Hidden Barriers to Happiness Blog

Have you always wondered about the invisible forces that affect your health, wealth and happiness?

As a neuroscientist, and then neuro and nutritional epidemiologist, I researched the underlying causes of mental and health problems.  Now as a Holistic Healer for a Happy & Healthy Brain, I regularly make new discoveries while working with clients.

Curious?   Sign up to get my Top 10 Tips for a Happy & Healthy Brain.  You’ll also get 2-4 newsletters month about the hidden barriers that get in the way of the life you really want!

What are you waiting for?  Knowledge is power!

The Power of Our Friend’s Subconscious Influence

Posted by on Jul 30, 2017 in behavior, influence | 0 comments

The Power of Our Friend’s Subconscious Influence

We have all probably noticed the subtle influence we get from our friends. Maybe they want a beer after a hike, desert after a meal, or maybe they just got a cool new phone.   At some point, you are likely to want what they have.   These social influences are much more powerful than we realize, and as a healer, I regularly see the profound impact of our environment. The messages we receive implicitly or explicitly shape who we are and how we think, and one of the most powerful ways to improve as a person is to be picky about who you spend time with.

What evidence is there to suggest that who we surround ourselves with matters?

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The Power of Releasing the Heart Wall with the Emotion Code

Posted by on Jul 22, 2017 in Emotion Code, heart wall, love, love, relationships | 0 comments

The Power of Releasing the Heart Wall with the Emotion Code

I had a client who had been single for almost 4 yrs., and never had been married. She really wanted to have a family, and felt like her clock was ticking.   She asked me to check if she had a heart wall, and we discovered (more…)

How Air Pollution Destroys Our Brain and What to Do About It

Posted by on Jul 15, 2017 in aging, Alzheimer's, Dementia, environmental affects, healthy brain, pollution, risk factors | 0 comments

How Air Pollution Destroys Our Brain and What to Do About It

We had been traveling around to the beautiful small towns of LiJiang and Dali in China, and then headed to Cheng Du.   My sister and her husband were living there at the time, and we planned to stay there for a few days to see it’s best features and prepare for our trip to Tibet.

I remember shortly after I arrived, I became unusually fatigued. I usually have plenty of energy, and am always eager to check out what each new place has to offer. But after arriving in Cheng Du, I didn’t want to do anything except stay in their apartment and sleep. But  Cheng Du is known for is it’s panda reserves, and it was the one thing that motivated me to get out of their apartment.

I remember as we arrived closer to the reserves, my energy (more…)

The Real Reasons People Are Cruel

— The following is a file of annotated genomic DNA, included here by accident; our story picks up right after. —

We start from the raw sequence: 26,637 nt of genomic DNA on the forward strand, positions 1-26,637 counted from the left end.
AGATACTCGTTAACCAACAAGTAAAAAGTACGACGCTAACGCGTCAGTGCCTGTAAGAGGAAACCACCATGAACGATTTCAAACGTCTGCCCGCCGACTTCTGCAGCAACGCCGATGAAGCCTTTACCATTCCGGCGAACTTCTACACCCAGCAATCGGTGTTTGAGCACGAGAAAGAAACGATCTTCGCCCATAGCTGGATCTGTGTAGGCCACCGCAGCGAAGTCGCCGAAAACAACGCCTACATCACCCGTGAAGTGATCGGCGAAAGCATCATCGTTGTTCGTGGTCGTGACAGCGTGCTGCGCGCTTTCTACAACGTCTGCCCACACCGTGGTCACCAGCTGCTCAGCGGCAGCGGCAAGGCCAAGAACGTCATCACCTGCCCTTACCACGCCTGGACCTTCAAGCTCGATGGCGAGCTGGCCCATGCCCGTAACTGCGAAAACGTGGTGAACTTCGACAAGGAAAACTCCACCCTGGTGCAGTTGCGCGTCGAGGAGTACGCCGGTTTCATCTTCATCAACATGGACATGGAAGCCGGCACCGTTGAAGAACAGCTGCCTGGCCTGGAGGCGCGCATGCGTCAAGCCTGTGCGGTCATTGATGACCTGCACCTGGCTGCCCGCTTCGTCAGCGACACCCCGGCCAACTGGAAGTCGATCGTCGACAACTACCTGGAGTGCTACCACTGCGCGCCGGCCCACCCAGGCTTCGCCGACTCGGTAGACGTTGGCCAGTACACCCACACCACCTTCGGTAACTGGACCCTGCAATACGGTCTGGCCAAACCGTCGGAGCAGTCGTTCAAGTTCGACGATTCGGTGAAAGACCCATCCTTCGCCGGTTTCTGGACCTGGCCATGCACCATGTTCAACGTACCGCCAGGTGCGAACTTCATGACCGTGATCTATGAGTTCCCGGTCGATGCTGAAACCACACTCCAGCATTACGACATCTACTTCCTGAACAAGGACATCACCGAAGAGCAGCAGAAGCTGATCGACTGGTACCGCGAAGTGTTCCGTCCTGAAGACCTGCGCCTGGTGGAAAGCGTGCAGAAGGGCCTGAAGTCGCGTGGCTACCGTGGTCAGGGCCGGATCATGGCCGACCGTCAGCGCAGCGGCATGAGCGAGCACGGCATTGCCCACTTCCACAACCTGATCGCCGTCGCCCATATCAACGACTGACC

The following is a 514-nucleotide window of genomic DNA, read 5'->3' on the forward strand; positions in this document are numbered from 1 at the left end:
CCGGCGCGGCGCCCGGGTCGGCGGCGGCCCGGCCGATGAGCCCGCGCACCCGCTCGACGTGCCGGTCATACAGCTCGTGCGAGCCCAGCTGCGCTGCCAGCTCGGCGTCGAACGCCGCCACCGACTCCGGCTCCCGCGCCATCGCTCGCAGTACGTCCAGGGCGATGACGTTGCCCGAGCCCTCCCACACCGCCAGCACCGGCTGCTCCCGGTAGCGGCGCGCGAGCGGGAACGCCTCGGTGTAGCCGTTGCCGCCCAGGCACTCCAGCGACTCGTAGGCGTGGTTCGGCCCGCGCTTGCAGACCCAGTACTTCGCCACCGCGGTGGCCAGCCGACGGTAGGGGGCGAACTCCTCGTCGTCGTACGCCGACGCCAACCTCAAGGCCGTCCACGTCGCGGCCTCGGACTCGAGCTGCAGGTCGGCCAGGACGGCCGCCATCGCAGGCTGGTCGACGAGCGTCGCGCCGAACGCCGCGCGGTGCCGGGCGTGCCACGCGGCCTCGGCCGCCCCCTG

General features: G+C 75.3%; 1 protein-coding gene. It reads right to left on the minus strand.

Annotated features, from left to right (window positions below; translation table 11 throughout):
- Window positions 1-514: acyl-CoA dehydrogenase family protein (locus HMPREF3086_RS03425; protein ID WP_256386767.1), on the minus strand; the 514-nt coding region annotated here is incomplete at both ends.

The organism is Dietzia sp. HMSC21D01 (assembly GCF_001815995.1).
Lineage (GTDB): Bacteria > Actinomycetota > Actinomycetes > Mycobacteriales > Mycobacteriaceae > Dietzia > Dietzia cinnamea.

Posted by on Jun 30, 2017 in abuse, behavior, bullying, toxic relationships | 0 comments

The Real Reasons People Are Cruel

I used to keep abreast of the news, but I find that I no longer can. Why? Because the news is barraged with reports of things cruel people said, cruel people did or cruel new laws that were passed, and I’m finding it too distressing to follow closely.

Similarly, I’ve noticed in my personal life and as a Holistic Brain Health practitioner, cruelty seems to be on the rise.

I was thinking this as I discovered the latest issue of Psychology Today, where the featured article discussed the rise of toxic behavior. According to the global communications firm Weber Shandwick, a record number of Americans (69% ) believe that American has a civility problem.   It was 65% is 2010.

So what is causing the increase in cruelty?

According to the research by Weber Shandwick, most people blame politicians and social media.   As I wrote in my article Why We Lack Control Over Our Thoughts, our environment and what we are exposed to has a profound influence on what we think. If we have any tendency to be cruel, the cruelty we see regularly in the news, in our social media and entertainment gives us unconscious permission to do the same.   We are not immune from our environment. If we were, politicians and advertisers wouldn’t spend as much as they do trying to influence us.

That being said, we don’t all respond to watching cruelty in the same way.

Interestingly, in a study published in 2014, researchers showed that watching violence activates the brains differently in aggressive people than calm people. Aggressive people had reduced activity in the decision making part of their brain (the orbitofrontal cortex), and more activity in the emotional center of the brain (the amygdala).   They also showed a rise in blood pressure.

So if aggressive people respond differently to watching violence than calm people, what makes people unkind in the first place?

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Is it Really “Common Sense”?

Posted by on Jun 15, 2017 in forgive, healthy, perception, relationships, thoughts, versions of the truth | 0 comments

Is it Really “Common Sense”?

When I hear the phrase “It’s just common sense”, I cringe.

Why?   Because our version of “common sense” is based on our environment and past experiences.   What might be common sense to an American, can be very different than what is considered common sense to someone born in a different culture.

Case in point:

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Seven Reasons Why Travel is Good For Your Brain

Posted by on May 30, 2017 in healthy brain, travel | 0 comments